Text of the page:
accumulation of ketone bodies in the urine. When ketone is excreted, sodium is excreted along with it.
Symptoms and Treatment
Symptoms of glucose and ketone-body overload include thirst, frequent urination, dehydration, nausea, vomiting, heavy breathing, dilation of the pupils and confusion resulting from the toxic effects of ketone bodies and acid accumulation on the brain. In addition, the symptoms may also include a breath odor resembling the smell of fruit. (One type of ketone, acetone, is excreted through the lungs, causing the fruity smell.) This symptom-complex can progress to coma and death.
Treatment with insulin and intravenous fluids can restore normal levels of blood sugar and end ketoacidosis and ketonuria.
Prevention of emergencies in diabetics prone to ketonuria requires close monitoring of the levels of glucose in the blood and ketone bodies in the urine. Although ketone-body overload in the blood occurs primarily in type 1 diabetics, it can also occur in people with type 2 diabetes. Therefore, it is commonly recommended that all diabetics should closely monitor not only their glucose levels but also their ketone levels. Home tests kits are available to check both glucose and ketone levels.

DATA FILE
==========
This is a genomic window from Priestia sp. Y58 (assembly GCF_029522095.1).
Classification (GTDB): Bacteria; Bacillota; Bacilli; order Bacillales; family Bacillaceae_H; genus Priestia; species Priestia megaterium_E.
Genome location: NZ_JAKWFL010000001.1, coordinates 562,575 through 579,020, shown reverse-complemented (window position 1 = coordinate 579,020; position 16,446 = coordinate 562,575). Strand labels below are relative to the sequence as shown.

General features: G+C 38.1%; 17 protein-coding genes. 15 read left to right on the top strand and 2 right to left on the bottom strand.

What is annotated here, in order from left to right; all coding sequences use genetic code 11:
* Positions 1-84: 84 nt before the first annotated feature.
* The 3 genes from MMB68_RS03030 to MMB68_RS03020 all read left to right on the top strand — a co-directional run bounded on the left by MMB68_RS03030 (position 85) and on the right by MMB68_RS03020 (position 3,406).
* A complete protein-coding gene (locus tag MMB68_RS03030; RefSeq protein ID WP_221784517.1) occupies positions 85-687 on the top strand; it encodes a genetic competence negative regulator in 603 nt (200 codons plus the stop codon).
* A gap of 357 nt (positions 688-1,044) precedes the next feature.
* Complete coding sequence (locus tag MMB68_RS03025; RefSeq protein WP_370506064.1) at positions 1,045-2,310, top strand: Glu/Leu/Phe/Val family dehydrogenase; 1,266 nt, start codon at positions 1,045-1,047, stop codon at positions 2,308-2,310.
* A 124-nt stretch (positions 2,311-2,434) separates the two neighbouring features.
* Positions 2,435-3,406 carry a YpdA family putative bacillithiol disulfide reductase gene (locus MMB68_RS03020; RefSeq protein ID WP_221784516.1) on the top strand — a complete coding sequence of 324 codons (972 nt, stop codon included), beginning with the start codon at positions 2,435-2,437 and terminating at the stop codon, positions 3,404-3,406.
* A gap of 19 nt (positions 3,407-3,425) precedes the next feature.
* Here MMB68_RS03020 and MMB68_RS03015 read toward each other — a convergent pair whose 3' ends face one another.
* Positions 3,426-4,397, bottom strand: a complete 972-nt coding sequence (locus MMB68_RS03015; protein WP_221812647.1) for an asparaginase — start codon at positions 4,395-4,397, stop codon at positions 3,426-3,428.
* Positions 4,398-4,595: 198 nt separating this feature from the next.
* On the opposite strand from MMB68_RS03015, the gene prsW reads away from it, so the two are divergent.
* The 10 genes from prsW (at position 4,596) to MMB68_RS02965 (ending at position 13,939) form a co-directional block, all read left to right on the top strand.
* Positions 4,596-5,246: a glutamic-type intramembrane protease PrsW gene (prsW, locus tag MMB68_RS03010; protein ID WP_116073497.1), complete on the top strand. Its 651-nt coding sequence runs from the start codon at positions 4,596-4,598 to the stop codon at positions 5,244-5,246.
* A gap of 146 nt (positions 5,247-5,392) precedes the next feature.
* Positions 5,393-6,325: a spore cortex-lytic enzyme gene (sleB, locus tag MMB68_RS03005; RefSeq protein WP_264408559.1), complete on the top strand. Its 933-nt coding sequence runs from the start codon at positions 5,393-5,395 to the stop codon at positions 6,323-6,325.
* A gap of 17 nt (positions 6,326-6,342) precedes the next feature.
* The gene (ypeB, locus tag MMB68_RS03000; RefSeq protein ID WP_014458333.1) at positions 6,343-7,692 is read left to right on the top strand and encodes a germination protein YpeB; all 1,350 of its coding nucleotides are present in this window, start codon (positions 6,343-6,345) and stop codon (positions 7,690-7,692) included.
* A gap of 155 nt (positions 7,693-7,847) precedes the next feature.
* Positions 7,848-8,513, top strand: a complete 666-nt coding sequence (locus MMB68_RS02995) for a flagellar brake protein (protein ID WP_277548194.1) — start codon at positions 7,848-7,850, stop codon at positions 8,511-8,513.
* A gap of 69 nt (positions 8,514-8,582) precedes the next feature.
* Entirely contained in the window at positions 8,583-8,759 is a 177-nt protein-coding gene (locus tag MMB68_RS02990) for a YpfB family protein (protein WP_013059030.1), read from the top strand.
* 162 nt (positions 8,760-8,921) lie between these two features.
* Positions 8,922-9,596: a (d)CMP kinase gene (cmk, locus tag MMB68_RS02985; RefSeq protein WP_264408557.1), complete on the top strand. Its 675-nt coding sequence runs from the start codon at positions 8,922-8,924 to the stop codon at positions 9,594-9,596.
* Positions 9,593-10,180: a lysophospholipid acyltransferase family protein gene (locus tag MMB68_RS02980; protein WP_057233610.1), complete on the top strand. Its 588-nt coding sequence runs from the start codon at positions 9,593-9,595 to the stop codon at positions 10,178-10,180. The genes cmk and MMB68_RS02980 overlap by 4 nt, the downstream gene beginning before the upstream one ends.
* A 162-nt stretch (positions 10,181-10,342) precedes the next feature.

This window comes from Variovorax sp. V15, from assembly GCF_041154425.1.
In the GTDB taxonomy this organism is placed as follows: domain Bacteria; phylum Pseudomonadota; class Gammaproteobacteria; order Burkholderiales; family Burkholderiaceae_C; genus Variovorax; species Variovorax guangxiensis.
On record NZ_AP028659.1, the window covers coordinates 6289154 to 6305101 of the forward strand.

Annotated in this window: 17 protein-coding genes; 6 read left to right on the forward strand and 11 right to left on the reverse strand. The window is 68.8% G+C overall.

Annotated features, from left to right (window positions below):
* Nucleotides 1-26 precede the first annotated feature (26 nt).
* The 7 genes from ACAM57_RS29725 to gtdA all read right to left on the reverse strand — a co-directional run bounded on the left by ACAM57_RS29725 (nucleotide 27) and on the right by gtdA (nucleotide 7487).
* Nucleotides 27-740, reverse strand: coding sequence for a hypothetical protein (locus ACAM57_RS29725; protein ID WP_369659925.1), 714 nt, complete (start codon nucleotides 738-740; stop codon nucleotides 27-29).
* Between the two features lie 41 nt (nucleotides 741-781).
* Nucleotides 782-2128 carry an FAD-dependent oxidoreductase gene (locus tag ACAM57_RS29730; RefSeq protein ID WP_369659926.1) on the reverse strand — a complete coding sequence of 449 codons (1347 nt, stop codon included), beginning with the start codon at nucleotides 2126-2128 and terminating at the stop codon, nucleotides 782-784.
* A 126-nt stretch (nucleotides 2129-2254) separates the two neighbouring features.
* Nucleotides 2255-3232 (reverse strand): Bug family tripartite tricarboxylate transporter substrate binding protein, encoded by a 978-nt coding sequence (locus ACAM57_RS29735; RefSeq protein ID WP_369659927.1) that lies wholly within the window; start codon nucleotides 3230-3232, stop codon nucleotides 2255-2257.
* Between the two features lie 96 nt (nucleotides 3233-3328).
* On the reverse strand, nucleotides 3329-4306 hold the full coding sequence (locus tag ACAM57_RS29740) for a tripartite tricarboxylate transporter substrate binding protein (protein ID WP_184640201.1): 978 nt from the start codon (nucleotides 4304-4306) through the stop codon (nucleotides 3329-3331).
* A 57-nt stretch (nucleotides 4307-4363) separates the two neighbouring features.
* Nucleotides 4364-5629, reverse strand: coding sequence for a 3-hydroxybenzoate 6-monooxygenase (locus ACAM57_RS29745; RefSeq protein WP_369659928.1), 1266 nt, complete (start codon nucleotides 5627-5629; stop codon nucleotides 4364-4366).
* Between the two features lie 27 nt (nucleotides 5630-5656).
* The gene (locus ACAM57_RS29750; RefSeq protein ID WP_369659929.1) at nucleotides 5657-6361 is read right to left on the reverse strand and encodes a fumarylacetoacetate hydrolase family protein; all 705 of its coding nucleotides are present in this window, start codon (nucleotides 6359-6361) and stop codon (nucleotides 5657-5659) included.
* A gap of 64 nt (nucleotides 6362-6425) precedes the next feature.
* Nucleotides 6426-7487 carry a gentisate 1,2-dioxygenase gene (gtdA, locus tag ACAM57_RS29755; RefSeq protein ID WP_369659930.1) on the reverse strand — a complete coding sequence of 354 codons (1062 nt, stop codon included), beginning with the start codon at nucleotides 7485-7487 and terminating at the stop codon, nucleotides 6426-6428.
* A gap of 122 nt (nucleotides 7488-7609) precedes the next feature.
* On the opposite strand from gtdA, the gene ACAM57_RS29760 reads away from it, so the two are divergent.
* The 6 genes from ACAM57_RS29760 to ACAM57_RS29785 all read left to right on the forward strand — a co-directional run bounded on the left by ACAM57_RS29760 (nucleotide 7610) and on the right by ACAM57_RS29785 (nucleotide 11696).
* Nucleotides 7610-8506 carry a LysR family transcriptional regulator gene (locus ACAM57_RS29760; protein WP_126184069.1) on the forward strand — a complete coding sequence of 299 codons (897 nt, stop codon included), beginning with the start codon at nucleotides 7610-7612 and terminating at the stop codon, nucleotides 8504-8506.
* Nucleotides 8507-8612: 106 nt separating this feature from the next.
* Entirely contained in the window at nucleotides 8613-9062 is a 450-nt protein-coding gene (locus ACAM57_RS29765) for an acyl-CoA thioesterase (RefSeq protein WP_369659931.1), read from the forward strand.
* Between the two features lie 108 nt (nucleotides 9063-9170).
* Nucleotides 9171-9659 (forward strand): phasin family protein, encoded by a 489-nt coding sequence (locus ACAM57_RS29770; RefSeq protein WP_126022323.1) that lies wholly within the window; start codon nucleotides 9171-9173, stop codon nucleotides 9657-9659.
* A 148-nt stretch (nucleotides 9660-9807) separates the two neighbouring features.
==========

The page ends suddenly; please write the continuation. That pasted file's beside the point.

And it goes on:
Ironically, ketonuria is a desired effect of a special “ketogenic diet” used to prevent or reduce the number of seizures in people with epilepsy (seizure disorders). Some physicians use this diet when conventional medications fail to control seizures or when the side effects of medications become intolerable.
The ketogenic diet, which is high in fats and low in protein and carbohydrates, mimics starvation and raises the level of ketone bodies in the blood. The ketone bodies can prevent or decrease the incidence of many types of seizures, including myoclonic (spastic) and atonic (drop) seizures. They may also limit other types of seizures, including so-called staring spells. Why ketone bodies may inhibit such seizures is not known.
The ketogenic diet is very strict and must be closely managed under a physician’s supervision. Only a limited number of medical centers are equipped and trained to prescribe it.
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